• In Australia and New Zealand, I prescribe Orthoplex Mag Taur, Metagenics CalmX, and Ethical Nutrients Mega Magnesium powder. (check the label on the ethical nutrients product to make sure it’s the one with taurine)

  7. The magnesium bisglycinate chelate that I take has no taurine. I thought the Thorne Taurine but it’s 500mg. Do you suggest taking 6 with the magnesium?The bottle of taurine suggests one capsule 2-3 times per day. When I reorder the magnesium I will look for a combo.

    • In Australia and New Zealand, I prescribe Orthoplex Mag Taur, Metagenics CalmX, and Ethical Nutrients Mega Mag. All those brands contain 3 grams (3000 mg) of taurine. In other parts of the world, I’ve found MagSense powder which is magnesium glycinate with 0.5 gram taurine, so would need to be topped up with any brand of powdered taurine. Magnesium taurate (a magnesium salt of taurine) is also an option.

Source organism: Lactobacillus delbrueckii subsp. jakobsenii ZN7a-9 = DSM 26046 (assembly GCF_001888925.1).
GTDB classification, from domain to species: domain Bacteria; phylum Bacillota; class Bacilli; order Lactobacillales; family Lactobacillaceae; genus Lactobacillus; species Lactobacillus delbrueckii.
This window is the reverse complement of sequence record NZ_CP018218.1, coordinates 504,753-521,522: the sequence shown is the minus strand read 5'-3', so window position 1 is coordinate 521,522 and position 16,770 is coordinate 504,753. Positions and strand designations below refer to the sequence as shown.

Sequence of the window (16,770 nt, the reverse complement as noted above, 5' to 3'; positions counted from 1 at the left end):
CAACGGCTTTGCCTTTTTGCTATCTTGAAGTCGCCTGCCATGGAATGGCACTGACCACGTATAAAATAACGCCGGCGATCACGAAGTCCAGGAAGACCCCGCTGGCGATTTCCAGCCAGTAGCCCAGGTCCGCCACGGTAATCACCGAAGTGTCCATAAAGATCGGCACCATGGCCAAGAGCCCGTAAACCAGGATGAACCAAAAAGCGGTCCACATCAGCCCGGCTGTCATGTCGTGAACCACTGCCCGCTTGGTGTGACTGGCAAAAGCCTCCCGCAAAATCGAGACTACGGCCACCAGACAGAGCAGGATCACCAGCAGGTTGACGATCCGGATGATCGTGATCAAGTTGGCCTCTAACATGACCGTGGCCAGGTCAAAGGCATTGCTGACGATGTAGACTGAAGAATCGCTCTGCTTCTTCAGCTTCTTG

8. Up all night reading your blog 🙂 subscribed this morning! Very happy to have found it.

    I have been spotting for 2-6 days before my period, followed by a very light period. I track my temperature / cm and do ovulate. I have been off birth control for 2 years. My period comes on the day I expect it, but I wonder if maybe the day or two before are not spotting and indeed a period? Doesn’t seem like it however with clotting. Along with other symptoms, I’m thinking this may be something to do with low estrogen.

    I have ordered your book, but I am antsy to start finding solutions! I found the Metagenics Endura powder, wondering if that would be an okay start, as it has both mg glcyinate and taurine.